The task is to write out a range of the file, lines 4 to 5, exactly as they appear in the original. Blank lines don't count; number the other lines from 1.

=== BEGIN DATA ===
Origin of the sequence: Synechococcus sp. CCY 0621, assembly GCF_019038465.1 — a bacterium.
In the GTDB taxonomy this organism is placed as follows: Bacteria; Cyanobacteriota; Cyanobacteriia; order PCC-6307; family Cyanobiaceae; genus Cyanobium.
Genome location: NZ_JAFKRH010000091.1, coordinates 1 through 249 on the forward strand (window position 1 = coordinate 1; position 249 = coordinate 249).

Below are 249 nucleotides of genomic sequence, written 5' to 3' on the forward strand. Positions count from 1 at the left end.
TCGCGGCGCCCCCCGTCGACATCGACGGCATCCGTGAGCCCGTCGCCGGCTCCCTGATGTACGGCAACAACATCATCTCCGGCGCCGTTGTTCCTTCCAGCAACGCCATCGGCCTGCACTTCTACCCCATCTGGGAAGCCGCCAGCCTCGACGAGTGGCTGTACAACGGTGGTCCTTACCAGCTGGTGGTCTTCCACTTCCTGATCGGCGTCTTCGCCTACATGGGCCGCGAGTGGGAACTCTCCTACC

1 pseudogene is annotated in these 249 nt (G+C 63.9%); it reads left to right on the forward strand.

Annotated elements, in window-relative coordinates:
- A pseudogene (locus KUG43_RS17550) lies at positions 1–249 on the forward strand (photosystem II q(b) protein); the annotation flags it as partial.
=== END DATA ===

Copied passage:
Below are 249 nucleotides of genomic sequence, written 5' to 3' on the forward strand. Positions count from 1 at the left end.
TCGCGGCGCCCCCCGTCGACATCGACGGCATCCGTGAGCCCGTCGCCGGCTCCCTGATGTACGGCAACAACATCATCTCCGGCGCCGTTGTTCCTTCCAGCAACGCCATCGGCCTGCACTTCTACCCCATCTGGGAAGCCGCCAGCCTCGACGAGTGGCTGTACAACGGTGGTCCTTACCAGCTGGTGGTCTTCCACTTCCTGATCGGCGTCTTCGCCTACATGGGCCGCGAGTGGGAACTCTCCTACC